How to Build a Discipleship Pathway

Churches are great at filling the calendar. Most churches have no shortage of programs, events, and fellowships. Yet most churches somehow struggle to do the one thing Jesus commissioned us to do: make disciples.

Declining churches assume that providing a variety of opportunities for growth is all that is necessary for growth to happen. While this feels right, it almost always fails.

People don’t need more programs. They need a Discipleship Pathway.

Many of the people in declining churches have heads full of Bible knowledge but have no way to use it. In the absence of a Discipleship Pathway, the people in your church will bottleneck in the place that feels most comfortable.

In a real-world sense, this looks like people showing up for Sunday morning worship, but never stepping out of their comfort zone and joining a smaller community for Bible study and prayer. Or it looks like people attending three Bible studies, but never stepping up to serve as an elder or even an usher. Inevitably, it looks like a lot of people who know a lot about the Bible but rarely share their faith.

When your church focuses on filling the calendar with programs over creating a streamlined Discipleship Pathway, the people in your church will never be held accountable to grow.

So, how do you begin to build a discipleship pathway in your church?

Step 1: Determine What a Disciple Looks Like

What are the key characteristics of a disciple?

If you want to make disciples at your church, you need to define what that actually means. Far too often, we use the term “disciple” without any real clarity about what that looks like. Therefore, you’ll need to set some parameters around markers of spiritual maturity.

Try to keep the list to six to ten characteristics. At The Malphurs Group, we begin with Acts 2 and observe the behaviors of the disciples in the growing Jerusalem Church—not as prescriptive but as a descriptive way of understanding discipleship. If you want to make disciples in your church, you need to clarify what a disciple looks like.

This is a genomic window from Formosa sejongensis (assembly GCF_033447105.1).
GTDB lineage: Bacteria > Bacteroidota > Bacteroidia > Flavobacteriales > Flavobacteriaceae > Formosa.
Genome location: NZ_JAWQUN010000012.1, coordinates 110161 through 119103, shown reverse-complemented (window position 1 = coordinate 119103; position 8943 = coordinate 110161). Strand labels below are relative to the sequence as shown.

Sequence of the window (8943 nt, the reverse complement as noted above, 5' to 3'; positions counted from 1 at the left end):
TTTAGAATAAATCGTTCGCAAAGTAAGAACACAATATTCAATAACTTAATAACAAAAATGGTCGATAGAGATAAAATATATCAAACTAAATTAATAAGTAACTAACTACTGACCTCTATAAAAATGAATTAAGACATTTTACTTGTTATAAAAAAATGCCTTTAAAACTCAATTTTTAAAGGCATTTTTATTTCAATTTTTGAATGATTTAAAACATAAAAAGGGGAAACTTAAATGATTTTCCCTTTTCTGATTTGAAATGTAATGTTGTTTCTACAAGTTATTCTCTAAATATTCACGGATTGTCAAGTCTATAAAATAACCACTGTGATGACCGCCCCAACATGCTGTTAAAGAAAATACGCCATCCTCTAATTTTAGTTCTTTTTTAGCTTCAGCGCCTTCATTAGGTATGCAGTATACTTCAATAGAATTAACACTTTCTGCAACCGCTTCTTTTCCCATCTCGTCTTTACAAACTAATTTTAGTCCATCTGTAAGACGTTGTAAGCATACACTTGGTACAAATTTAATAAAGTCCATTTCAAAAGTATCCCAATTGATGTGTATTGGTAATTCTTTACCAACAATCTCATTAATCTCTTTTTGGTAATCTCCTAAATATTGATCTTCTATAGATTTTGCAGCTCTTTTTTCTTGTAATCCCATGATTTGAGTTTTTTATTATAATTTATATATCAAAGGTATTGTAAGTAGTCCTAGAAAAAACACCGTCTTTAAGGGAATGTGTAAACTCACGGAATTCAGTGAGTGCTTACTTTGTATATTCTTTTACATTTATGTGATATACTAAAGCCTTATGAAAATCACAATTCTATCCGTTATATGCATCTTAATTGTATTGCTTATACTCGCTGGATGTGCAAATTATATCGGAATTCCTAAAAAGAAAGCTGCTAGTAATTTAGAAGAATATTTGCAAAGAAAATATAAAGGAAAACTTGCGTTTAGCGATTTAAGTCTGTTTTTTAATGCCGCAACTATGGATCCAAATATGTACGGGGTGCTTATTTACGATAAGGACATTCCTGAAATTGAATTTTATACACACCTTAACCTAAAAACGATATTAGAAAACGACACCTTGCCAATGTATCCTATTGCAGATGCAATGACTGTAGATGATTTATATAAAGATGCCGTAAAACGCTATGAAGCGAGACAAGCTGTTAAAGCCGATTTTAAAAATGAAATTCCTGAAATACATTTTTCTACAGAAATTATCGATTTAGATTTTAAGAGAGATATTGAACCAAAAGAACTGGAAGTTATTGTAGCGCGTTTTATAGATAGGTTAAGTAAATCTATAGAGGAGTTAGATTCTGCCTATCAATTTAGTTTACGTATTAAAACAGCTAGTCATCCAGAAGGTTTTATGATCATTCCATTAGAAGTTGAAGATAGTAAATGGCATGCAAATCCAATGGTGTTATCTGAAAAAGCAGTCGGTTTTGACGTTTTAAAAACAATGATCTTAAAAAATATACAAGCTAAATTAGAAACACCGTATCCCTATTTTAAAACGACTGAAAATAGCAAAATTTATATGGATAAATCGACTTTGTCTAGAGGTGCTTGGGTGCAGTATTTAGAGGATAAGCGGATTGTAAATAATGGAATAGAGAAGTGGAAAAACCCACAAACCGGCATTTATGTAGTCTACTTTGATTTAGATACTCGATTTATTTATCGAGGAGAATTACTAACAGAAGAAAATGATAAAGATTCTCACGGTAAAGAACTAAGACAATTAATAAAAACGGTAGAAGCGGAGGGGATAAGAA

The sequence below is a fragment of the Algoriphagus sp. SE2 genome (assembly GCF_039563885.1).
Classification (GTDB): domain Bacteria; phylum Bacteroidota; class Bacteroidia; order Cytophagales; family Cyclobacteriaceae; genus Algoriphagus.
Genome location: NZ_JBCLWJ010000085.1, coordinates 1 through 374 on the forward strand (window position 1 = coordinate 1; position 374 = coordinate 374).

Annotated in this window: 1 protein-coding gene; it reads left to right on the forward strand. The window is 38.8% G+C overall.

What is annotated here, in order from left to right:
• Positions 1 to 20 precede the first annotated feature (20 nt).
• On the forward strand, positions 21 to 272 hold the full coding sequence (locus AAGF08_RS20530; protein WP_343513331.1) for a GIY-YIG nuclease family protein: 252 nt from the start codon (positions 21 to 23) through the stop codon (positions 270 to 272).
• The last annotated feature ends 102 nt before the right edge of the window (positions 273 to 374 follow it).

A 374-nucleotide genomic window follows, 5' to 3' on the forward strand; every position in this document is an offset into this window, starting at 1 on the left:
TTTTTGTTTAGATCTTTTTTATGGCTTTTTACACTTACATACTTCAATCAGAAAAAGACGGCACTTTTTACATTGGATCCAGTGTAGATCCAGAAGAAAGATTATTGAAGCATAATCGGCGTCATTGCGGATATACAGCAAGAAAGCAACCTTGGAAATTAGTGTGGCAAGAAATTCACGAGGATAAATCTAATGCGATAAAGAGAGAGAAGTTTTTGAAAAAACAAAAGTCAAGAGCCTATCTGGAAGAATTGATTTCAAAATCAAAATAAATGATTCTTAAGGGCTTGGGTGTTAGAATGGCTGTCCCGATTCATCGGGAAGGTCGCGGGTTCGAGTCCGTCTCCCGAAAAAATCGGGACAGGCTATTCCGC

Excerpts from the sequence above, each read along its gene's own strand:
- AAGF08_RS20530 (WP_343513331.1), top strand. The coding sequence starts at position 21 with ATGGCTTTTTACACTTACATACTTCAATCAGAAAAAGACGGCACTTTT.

Step 2: Define Discipleship Steps

What are the key actions a person must take to be a disciple?

This is the central component of the Discipleship Pathway. Every church will have their own interpretation, but this is typically three to five steps you believe everyone in your church must take. Each step in a Discipleship Pathway corresponds with deeper engagement (and likely deeper spiritual maturity). Therefore, these steps should correspond with the natural “next best step” principle so that most can understand and follow.

You’ll need to define the “Steps” and then assign one (and only one) “Primary” ministry with each step. A primary ministry is something you expect everyone to attend (think: Worship Service, not: Motorcycle Ministry).

The sanctification process for each believer is unique, and it is rarely linear. People have ups and downs. They grow and they backslide. The Discipleship Pathway isn’t a replacement for the raw, authentic journey of individual believers. Instead, it provides a defined context from which believers can engage in their unique journey. By contrast, most churches have a scattershot approach to disciple-making, which can add confusion and unpredictability for the people in our churches.

What does this look like on a practical level? For example, you may decide that growing disciples must worship, take ownership of spiritual growth, use their giftedness to serve the Church, and share their faith. You might summarize this as: Worship, Grow, Serve, and Share.

Step 3: Streamline Your Ministries

Do all of your ministries line up with your Discipleship Pathway?

You’ll need to re-adjust your programming to align with this pathway. As I mentioned above, each “Step” should have a primary ministry (something you expect everyone to do) but can also have secondary ministries (something people can choose to do). I encourage you to limit the secondary ministries, and only use them to promote your primary ministries.

Some church members push back on this and say, “Can’t we have some events just for fun?” I always respond with, “Sure you can do things for fun. But why does the church need to plan, promote, and pay for it?” The mission of the church is to make disciples, not social connections. Be intentional about what “stays” as a part of the pathway and what will ultimately need to go.

Every yes is a no to something else. Be mindful of where you say, “yes.”

If a program or ministry doesn’t fit into your Pathway, it may need to be cut. If it fits, but isn’t effective, you might need to re-envision it. If you have a step that has no primary ministry, it may be time to innovate.

The process of developing a Discipleship Pathway is simple in principle but difficult in practice because it’s emotional. Saying goodbye to failing ministries is hard.

At the end of the day, churches must remember that Jesus gave one clear mission: make disciples. Everything else is secondary.

It’s time for your church to take greater ownership of that mission and begin to generate disciple-making momentum.

Scott Ball is the Vice President and a Lead Guide with The Malphurs Group. He lives in East Tennessee with his wife and two children. (Email Scott).

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